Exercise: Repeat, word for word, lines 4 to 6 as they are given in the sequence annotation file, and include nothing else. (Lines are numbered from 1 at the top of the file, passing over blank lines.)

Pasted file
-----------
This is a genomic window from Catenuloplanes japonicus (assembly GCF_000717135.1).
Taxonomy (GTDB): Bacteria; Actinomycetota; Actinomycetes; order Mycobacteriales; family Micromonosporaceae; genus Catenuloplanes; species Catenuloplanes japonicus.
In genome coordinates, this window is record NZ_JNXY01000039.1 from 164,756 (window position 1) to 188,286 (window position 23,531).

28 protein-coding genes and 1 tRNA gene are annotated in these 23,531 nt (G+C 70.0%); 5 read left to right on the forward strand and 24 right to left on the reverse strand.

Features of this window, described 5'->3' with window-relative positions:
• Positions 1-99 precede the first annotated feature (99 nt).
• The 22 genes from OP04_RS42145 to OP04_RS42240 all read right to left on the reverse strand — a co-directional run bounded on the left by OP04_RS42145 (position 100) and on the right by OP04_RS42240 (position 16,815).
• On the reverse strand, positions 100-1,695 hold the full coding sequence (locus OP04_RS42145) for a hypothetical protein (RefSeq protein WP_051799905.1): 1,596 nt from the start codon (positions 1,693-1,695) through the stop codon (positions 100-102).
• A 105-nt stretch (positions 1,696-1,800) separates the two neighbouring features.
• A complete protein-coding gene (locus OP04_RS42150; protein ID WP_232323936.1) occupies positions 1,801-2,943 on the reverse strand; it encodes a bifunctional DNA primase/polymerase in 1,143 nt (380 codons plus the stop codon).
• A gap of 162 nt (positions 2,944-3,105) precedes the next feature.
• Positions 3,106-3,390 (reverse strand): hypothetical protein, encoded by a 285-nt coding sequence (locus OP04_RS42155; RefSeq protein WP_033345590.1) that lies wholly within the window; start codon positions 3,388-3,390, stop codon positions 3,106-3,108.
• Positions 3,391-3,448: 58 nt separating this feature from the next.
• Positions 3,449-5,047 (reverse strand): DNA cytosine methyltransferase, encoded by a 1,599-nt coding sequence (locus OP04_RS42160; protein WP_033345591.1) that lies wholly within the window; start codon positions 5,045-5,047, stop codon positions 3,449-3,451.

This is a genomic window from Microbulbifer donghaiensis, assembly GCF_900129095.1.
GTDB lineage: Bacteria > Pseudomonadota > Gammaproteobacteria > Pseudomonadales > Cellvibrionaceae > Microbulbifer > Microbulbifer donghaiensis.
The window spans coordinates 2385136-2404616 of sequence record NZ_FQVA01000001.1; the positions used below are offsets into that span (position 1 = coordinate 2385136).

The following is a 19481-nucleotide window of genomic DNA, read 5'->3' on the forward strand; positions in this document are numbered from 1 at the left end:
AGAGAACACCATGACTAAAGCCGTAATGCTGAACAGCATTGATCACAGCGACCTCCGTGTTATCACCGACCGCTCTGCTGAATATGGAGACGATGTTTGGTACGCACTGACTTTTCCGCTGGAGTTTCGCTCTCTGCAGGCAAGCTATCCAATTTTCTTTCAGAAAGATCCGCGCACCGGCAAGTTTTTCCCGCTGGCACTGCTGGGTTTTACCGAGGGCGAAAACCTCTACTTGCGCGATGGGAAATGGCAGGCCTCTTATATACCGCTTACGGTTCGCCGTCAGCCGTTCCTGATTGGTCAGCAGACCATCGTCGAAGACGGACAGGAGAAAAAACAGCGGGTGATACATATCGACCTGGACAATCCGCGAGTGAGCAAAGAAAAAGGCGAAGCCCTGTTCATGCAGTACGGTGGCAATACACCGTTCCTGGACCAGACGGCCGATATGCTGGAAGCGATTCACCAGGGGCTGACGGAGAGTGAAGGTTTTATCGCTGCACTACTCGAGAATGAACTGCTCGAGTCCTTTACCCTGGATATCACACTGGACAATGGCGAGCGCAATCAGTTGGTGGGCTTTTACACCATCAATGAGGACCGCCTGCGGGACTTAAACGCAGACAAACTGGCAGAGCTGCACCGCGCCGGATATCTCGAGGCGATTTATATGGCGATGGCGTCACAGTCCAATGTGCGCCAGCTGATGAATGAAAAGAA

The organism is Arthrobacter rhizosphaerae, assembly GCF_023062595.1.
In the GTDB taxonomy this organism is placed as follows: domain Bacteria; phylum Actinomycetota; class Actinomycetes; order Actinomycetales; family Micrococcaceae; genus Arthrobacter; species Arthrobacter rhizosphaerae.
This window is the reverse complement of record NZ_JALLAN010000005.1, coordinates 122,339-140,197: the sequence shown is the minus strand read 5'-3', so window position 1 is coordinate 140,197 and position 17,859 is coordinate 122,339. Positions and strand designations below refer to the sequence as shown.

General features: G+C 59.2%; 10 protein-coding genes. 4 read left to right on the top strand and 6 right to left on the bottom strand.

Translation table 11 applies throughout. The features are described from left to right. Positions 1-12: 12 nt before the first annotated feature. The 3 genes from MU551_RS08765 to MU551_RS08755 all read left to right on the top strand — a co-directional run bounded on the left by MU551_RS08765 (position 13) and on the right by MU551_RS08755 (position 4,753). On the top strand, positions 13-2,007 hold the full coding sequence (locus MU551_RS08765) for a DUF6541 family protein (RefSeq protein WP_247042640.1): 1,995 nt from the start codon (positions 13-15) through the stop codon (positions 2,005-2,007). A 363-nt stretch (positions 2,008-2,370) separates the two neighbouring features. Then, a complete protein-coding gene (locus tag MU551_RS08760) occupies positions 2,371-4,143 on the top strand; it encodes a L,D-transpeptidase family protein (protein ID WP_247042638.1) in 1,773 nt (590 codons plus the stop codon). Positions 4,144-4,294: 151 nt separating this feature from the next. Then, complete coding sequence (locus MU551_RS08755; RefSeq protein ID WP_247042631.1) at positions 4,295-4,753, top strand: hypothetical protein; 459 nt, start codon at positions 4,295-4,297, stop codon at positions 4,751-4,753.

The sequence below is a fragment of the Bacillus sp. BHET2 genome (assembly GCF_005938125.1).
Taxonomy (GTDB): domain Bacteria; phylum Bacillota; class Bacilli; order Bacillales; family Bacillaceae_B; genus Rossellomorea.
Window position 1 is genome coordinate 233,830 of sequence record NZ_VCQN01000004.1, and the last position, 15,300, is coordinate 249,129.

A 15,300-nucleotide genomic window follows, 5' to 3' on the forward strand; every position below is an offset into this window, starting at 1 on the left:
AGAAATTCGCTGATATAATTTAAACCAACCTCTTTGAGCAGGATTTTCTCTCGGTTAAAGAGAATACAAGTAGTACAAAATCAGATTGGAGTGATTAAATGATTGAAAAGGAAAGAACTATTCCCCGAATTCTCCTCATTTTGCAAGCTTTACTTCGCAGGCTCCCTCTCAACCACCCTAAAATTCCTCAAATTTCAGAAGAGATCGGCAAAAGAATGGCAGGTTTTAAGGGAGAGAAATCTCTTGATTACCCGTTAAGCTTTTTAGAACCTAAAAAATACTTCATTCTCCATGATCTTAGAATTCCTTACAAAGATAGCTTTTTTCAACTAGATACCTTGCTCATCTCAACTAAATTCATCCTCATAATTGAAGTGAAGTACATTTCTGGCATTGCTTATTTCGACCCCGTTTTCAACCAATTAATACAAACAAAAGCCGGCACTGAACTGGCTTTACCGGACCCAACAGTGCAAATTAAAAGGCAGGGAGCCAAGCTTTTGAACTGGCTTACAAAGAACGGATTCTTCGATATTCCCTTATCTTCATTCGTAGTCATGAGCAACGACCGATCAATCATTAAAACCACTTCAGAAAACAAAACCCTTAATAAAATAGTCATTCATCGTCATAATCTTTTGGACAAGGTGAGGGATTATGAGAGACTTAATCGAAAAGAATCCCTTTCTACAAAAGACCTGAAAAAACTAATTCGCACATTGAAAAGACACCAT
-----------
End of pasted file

28 protein-coding genes and 1 tRNA gene are annotated in these 23,531 nt (G+C 70.0%); 5 read left to right on the forward strand and 24 right to left on the reverse strand.

Features of this window, described 5'->3' with window-relative positions:
• Positions 1-99 precede the first annotated feature (99 nt).